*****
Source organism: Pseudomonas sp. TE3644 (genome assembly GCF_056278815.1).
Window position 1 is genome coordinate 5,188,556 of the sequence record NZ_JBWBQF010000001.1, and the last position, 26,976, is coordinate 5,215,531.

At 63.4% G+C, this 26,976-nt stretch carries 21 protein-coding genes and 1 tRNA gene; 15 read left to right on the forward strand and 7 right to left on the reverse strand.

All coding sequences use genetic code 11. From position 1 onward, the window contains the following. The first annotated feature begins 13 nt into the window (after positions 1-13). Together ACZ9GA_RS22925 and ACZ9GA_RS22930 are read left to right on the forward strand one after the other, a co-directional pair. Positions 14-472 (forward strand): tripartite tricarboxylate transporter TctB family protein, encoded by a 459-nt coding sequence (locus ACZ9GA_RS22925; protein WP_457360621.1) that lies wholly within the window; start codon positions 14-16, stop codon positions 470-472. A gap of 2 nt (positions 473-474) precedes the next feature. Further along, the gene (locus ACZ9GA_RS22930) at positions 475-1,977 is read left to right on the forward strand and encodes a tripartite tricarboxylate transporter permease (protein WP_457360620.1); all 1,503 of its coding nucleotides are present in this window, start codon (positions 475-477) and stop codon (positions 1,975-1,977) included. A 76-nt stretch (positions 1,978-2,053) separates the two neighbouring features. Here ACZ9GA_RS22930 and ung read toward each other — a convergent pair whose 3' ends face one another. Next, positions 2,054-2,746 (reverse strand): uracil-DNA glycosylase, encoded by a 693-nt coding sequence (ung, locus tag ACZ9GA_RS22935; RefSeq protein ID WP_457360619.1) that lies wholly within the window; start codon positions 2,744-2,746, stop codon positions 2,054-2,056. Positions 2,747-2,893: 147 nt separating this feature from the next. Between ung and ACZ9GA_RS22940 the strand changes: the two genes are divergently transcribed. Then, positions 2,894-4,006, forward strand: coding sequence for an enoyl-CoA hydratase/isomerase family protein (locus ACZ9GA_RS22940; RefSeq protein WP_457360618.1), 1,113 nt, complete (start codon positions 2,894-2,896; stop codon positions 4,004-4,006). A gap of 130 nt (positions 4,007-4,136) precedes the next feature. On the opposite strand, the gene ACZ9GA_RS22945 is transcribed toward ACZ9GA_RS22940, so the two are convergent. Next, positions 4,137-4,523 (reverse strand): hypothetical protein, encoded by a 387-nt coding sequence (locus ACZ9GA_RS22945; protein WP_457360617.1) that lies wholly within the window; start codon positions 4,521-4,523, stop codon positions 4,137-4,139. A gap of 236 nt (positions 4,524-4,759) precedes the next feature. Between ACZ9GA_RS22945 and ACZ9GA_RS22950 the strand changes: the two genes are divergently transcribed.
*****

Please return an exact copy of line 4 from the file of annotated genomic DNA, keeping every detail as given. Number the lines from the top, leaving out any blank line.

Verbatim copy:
All coding sequences use genetic code 11. From position 1 onward, the window contains the following. The first annotated feature begins 13 nt into the window (after positions 1-13). Together ACZ9GA_RS22925 and ACZ9GA_RS22930 are read left to right on the forward strand one after the other, a co-directional pair. Positions 14-472 (forward strand): tripartite tricarboxylate transporter TctB family protein, encoded by a 459-nt coding sequence (locus ACZ9GA_RS22925; protein WP_457360621.1) that lies wholly within the window; start codon positions 14-16, stop codon positions 470-472. A gap of 2 nt (positions 473-474) precedes the next feature. Further along, the gene (locus ACZ9GA_RS22930) at positions 475-1,977 is read left to right on the forward strand and encodes a tripartite tricarboxylate transporter permease (protein WP_457360620.1); all 1,503 of its coding nucleotides are present in this window, start codon (positions 475-477) and stop codon (positions 1,975-1,977) included. A 76-nt stretch (positions 1,978-2,053) separates the two neighbouring features. Here ACZ9GA_RS22930 and ung read toward each other — a convergent pair whose 3' ends face one another. Next, positions 2,054-2,746 (reverse strand): uracil-DNA glycosylase, encoded by a 693-nt coding sequence (ung, locus tag ACZ9GA_RS22935; RefSeq protein ID WP_457360619.1) that lies wholly within the window; start codon positions 2,744-2,746, stop codon positions 2,054-2,056. Positions 2,747-2,893: 147 nt separating this feature from the next. Between ung and ACZ9GA_RS22940 the strand changes: the two genes are divergently transcribed. Then, positions 2,894-4,006, forward strand: coding sequence for an enoyl-CoA hydratase/isomerase family protein (locus ACZ9GA_RS22940; RefSeq protein WP_457360618.1), 1,113 nt, complete (start codon positions 2,894-2,896; stop codon positions 4,004-4,006). A gap of 130 nt (positions 4,007-4,136) precedes the next feature. On the opposite strand, the gene ACZ9GA_RS22945 is transcribed toward ACZ9GA_RS22940, so the two are convergent. Next, positions 4,137-4,523 (reverse strand): hypothetical protein, encoded by a 387-nt coding sequence (locus ACZ9GA_RS22945; protein WP_457360617.1) that lies wholly within the window; start codon positions 4,521-4,523, stop codon positions 4,137-4,139. A gap of 236 nt (positions 4,524-4,759) precedes the next feature. Between ACZ9GA_RS22945 and ACZ9GA_RS22950 the strand changes: the two genes are divergently transcribed.